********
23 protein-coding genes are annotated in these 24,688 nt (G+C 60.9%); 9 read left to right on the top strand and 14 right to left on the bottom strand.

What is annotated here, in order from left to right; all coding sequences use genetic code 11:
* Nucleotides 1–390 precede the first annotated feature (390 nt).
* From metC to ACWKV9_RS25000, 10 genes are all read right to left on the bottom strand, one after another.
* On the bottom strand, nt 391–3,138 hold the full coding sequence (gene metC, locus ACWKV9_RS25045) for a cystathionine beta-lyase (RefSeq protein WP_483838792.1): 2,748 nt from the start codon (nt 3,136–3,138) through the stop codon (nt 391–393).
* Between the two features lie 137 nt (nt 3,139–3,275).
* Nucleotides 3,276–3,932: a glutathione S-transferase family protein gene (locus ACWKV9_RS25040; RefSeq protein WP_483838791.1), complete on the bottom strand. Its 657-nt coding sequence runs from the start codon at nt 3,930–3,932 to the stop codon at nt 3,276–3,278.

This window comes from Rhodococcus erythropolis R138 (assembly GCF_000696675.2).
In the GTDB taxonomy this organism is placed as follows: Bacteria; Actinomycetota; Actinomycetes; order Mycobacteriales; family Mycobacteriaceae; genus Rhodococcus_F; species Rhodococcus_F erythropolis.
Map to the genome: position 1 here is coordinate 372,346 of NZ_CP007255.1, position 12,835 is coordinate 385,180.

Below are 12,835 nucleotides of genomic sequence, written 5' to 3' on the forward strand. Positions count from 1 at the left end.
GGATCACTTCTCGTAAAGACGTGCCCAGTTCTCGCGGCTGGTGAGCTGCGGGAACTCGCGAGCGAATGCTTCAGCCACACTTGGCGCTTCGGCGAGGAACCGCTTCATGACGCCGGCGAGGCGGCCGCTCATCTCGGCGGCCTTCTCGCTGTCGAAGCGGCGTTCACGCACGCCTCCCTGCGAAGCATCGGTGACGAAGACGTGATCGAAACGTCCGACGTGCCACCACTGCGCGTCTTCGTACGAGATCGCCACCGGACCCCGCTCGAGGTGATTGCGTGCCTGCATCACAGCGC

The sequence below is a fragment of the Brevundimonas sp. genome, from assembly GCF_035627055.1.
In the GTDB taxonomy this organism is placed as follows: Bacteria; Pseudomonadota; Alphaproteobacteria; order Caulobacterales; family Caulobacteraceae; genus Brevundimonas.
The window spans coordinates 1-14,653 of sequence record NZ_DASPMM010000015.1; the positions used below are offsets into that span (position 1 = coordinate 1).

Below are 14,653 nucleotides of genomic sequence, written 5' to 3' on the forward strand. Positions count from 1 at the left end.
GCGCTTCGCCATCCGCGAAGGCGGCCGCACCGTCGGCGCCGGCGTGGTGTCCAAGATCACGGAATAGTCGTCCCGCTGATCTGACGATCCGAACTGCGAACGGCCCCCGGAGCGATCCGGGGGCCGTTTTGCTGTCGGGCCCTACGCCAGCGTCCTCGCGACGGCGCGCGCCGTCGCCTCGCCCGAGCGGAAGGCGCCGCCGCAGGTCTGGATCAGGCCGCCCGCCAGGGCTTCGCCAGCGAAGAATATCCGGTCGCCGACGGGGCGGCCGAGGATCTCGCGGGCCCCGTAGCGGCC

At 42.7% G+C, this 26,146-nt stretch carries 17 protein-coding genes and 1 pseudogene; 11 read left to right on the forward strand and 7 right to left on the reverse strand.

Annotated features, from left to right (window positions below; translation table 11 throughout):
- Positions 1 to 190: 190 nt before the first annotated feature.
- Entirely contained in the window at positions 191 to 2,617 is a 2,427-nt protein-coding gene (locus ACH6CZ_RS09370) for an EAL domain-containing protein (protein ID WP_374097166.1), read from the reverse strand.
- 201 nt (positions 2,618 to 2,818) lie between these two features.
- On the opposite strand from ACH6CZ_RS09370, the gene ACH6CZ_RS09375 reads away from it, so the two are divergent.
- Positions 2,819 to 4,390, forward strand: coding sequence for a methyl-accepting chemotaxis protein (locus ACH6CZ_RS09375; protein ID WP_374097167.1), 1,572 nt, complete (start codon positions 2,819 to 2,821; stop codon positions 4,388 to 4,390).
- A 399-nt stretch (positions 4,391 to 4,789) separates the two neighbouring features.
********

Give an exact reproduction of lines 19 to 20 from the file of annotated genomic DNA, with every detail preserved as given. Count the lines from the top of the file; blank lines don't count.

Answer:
Annotated features, from left to right (window positions below; translation table 11 throughout):
- Positions 1 to 190: 190 nt before the first annotated feature.